The Freestyle Edge is a split keyboard designed specifically for gaming. It is the first of its kind: A fully programmable, physically adaptable keyboard with science-backed ergonomics in mind to keep us both healthy and playing at our best. We at 1HP have been lucky enough to receive one of the First Edition Freestyle Edge keyboards (built specifically for their original Kickstarter backers) and have been using it since September 2017 for both gaming and normal daily use. As Physical Therapists but more importantly Gamers, we were excited to test out the Freestyle Edge (especially given their 25-year track record with ergonomics) to assess its ergonomic capacity as well as overall comfort and ease of use. Even though our criteria for peripherals and ergonomic design are quite strict, both Caitlin and I were blown away by the comfort and performance of the Freestyle Edge.
To judge the Freestyle Edge and keyboard ergonomics in general we looked at specific characteristics:
- Key Strike Force (Actuation Force)
- Physical Customization of Keyboard Position in multiple planes (Slope, Angle of Inclination, Consequences for our wrist/shoulder position, etc.)
- Resting Position of the Wrist in the various configurations
- Among others we’ll share in a more in-depth review of the keyboard
Here are our early impressions:
Matt – PT, DPT, OCS
I’ve been using the Kinesis Edge for about one month now as a replacement for my Corsair K70 with Cherry MX Reds and have loved its overall feel so far. I have been really happy with the “lift kit” which allows for the keyboard to be tented up from 0-15 degrees placing the wrist closer to what’s considered “anatomically neutral”. This has been a missing feature in the keyboards out on the market today and I believe it is one of the major reasons why the Edge can be considered the most ergonomic keyboard out on the market. I want to make it clear that while I have an affiliate relationship with Kinesis – my criteria for ergonomics and the ability of the keyboard to optimize my wrist, hand and shoulder position are strict and I truly believe it is the best option for those who are looking for a keyboard to use for both work and gaming as it provides the best balance between ergonomics and performance. Btw don’t forget the fact that it is a split keyboard (which Caitlin has written about) allowing for more natural ergonomic configurations in gaming 🙂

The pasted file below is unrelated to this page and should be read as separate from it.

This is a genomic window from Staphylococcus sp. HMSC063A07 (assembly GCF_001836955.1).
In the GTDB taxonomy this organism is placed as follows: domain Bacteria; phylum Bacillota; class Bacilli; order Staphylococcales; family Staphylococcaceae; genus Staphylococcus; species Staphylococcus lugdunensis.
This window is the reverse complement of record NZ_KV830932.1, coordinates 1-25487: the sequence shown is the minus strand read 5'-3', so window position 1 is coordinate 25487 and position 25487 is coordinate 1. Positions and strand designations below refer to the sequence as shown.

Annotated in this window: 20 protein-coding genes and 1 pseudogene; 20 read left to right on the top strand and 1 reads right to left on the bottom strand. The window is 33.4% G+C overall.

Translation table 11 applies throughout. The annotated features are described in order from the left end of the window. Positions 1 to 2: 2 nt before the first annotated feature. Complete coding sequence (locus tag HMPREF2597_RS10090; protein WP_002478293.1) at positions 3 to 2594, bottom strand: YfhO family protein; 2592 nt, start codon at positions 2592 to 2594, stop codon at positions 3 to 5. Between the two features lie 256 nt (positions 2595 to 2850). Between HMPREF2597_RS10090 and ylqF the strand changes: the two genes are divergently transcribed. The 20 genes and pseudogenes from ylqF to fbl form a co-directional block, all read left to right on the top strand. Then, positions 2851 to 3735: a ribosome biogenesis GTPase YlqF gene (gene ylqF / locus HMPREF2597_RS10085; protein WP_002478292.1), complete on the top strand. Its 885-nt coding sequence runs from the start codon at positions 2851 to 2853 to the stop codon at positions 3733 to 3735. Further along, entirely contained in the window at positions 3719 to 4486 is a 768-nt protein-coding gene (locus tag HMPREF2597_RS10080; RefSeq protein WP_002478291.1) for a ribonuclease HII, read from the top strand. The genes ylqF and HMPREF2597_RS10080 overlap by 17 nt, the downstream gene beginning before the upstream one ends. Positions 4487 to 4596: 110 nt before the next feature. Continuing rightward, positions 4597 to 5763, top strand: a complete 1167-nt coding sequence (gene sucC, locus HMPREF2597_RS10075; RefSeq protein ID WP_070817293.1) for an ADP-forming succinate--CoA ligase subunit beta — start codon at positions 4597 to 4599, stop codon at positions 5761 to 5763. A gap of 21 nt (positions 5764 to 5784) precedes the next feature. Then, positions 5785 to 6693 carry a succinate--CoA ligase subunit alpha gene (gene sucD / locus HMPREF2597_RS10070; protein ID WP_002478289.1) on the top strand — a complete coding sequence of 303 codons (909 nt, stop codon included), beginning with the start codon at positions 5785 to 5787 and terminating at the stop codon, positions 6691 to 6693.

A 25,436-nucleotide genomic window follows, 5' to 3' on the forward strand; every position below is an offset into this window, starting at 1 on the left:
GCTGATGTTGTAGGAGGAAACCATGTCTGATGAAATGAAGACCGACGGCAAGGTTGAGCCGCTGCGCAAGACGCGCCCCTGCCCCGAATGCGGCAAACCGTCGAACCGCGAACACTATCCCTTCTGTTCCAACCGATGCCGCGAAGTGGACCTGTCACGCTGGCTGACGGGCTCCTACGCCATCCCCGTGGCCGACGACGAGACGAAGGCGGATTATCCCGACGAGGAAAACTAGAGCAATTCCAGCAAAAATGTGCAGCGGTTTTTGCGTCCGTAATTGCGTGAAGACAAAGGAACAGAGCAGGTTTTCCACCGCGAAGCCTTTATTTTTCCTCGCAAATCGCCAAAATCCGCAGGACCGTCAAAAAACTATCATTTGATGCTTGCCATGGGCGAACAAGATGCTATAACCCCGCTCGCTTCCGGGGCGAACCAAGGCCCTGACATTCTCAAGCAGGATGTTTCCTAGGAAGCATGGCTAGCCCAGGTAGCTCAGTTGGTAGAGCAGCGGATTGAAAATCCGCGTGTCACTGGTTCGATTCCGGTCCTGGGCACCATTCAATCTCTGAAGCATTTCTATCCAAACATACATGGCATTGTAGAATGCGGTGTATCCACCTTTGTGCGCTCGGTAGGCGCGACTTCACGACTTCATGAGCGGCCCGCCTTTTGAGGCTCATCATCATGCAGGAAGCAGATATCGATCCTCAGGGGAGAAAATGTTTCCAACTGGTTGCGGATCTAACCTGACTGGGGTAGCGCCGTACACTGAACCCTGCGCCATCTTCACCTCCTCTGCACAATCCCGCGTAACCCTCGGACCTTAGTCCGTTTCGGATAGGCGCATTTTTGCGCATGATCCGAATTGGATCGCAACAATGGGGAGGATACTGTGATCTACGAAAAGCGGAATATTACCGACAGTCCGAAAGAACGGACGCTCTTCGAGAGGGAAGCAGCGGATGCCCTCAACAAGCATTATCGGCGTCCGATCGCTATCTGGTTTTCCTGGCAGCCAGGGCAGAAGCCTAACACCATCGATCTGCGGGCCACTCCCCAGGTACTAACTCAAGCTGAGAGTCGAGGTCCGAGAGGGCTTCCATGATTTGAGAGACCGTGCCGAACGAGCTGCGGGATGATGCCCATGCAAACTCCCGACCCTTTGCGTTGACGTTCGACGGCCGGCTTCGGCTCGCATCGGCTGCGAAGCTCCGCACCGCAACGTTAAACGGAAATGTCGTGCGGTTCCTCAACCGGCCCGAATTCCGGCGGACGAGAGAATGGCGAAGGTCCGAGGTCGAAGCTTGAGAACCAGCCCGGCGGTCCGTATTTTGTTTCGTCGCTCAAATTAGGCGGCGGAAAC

Caitlin – PT
I’ve had a chance to put the Kinesis Freestyle Edge to use for both gaming and work purposes, and it absolutely tops the list of the most ergonomic gaming keyboards I’ve used. It has the familiar Cherry Red switches (along with Blue or Brown for those who have different tactile cue preferences), but with ergonomic features like a lift kit to allow for tenting, a split design which lets me decrease the side-to-side bend of my wrists, a palm rest that keep pressure off of the wrist while supporting the hand, and a programmable setup that means I can use the left half as a gamepad with my mouse directly in front of my right shoulder. The learning curve is mild, especially since you can adjust the width and the tenting to progressively adapt. For me, the gaming learning curve was made easier by the fact that I can just as easily use this keyboard for regular work–it’s not a gaming-only keyboard, it was just made with gaming in mind.
Disclosure: 1HP Gaming is an affiliate of Kinesis. This review is based on personal experience and professional evaluation of the Freestyle Edge based on established ergonomic criteria.
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